Boeing Records Best Month of Deliveries in Over Three Years

Boeing (BA) – Get Boeing company report could build from a strong second half as the company tries to emerge from the 737 MAX problems that have plagued the company for nearly four years.

On July 12, the company said it delivered 51 passenger and freighter aircraft in June, the company’s biggest delivery month since March 2019.

Boeing has delivered 44 of its 737 MAX jetliners and seven larger freighters.

It was also the highest number of 737 MAX deliveries Boeing has had since the plane’s grounding ended in November 2020, which could be a signal that global demand for the plane is rising again. .

An interesting nugget from the report shows that one of these 737s was delivered to Ethiopian Airlines. It is the first time Ethiopian has taken a 737 MAX delivery since the March 2019 crash that killed 157 people.

That accident grounded the 737 MAX for 20 months as Boeing worked through software issues that flight authorities say led to the fatal accident.

Since the Ethiopian Airlines crash, Boeing shares have fallen nearly 70% as the company hasn’t even been able to give away what is still the world’s most popular large passenger plane, according to CNN.

In November 2021, Boeing admitted full responsibility for the crash in Ethiopia. Boeing agreed to a $2.5 billion settlement with the US Department of Justice in January of that year, including a $500 million fund to compensate victims of the crash in Ethiopia as well as a accident of the 737 MAX in Indonesia which occurred a few months earlier.

Boeing shares rose 8.4% to $148.45 when last checked in afternoon trading.

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Boeing’s bottom line could use Boost

Boeing hiccup was Airbus’ French rival (EADSY) – Get Airbus SE ADR – Level I Report win as the company overtook Boeing for the world’s top aircraft producer in 2021.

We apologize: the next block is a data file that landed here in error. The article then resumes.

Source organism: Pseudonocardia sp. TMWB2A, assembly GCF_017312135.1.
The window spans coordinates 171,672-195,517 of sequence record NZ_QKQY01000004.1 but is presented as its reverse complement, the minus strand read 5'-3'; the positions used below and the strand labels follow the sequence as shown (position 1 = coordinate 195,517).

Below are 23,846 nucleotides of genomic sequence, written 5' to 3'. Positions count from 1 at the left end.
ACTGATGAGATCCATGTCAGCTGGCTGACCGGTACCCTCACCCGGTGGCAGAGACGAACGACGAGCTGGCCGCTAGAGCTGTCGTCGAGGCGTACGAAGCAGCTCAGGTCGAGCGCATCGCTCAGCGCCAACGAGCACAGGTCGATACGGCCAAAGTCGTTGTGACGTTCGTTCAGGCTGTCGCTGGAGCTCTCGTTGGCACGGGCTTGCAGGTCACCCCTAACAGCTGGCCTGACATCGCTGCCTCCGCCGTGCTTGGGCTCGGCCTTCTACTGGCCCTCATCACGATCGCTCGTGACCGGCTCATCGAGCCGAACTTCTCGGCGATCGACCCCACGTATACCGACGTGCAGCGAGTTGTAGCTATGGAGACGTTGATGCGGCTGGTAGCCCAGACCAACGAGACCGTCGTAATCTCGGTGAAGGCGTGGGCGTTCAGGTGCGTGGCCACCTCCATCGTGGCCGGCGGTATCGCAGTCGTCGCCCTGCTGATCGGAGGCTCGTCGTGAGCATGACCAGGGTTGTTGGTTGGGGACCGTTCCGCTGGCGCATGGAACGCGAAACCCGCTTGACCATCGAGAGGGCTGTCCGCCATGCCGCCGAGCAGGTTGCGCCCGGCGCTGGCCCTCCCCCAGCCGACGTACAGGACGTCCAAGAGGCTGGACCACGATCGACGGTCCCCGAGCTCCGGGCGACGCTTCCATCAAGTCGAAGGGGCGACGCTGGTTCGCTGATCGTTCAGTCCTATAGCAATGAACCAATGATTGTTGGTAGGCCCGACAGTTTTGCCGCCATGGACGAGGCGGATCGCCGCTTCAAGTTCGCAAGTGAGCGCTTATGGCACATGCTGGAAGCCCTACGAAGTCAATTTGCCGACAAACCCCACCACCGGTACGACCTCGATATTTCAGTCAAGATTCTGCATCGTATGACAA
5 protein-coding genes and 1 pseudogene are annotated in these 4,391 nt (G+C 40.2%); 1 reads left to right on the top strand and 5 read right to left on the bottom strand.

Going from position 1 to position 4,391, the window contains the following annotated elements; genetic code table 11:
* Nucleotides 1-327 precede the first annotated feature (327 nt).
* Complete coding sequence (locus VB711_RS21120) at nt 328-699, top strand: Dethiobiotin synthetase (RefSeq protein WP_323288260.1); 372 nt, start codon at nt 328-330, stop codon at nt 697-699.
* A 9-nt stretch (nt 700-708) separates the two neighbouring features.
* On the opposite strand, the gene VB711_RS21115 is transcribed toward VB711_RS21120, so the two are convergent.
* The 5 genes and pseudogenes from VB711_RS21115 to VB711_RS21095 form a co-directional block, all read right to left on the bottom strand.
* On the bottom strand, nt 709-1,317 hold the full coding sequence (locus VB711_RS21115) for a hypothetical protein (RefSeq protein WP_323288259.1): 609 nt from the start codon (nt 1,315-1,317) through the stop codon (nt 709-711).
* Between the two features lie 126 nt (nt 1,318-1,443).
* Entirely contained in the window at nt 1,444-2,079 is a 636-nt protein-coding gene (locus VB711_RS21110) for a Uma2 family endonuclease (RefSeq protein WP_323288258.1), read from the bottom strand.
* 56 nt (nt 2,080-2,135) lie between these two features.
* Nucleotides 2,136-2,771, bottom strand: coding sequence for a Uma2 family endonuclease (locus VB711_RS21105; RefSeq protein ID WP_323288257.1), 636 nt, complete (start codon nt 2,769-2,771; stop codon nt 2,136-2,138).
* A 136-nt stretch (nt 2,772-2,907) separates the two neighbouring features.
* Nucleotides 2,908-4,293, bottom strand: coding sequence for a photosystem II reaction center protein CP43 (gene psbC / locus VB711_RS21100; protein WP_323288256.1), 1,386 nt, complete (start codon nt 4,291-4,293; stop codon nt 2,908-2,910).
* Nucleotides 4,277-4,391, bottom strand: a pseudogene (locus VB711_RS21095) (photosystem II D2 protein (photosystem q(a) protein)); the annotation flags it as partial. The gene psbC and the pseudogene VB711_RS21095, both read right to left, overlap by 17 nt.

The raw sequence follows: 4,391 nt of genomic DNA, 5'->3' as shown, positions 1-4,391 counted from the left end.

Boeing planes accounted for 8.9 million flights in 2021, compared to 9.4 million flights for Airbus, according to Simple Flying.

In its latest quarter, Boeing reported a bigger-than-expected first-quarter loss, thanks in part to about $1.5 billion in “abnormal costs” related to its 777x jet.

The aircraft maker also said it has submitted a certification plan to the U.S. Federal Aviation Administration that could see it resume 787 Dreamliner deliveries later this year, a move that mitigated the surprisingly large first-quarter loss.

The group’s revenue, Boeing said, fell 8% from a year ago to $14 billion, a figure that also missed analysts’ forecast of $16.02 billion.

Free cash flow was estimated at -$3.6 billion for the quarter, Boeing said, but the group reiterated its forecast of turning positive in 2023.

A net loss of $2.75 per share was significantly larger than the $1.53 per share the company lost in the year-ago quarter.

The transition from Boeing

The Wall Street Journal on May 5 announced that Boeing may soon move its headquarters from Chicago to Arlington.

The aircraft manufacturer had called Chicago home since 2001, when it moved its offices from Seattle amid more than $600 million in tax incentives from the city and surrounding counties.

Arlington, the company’s new headquarters, is home to many military organizations and contractors.

Boeing already has a large office in its Crystal City neighborhood, not far from Amazon’s H2Q.

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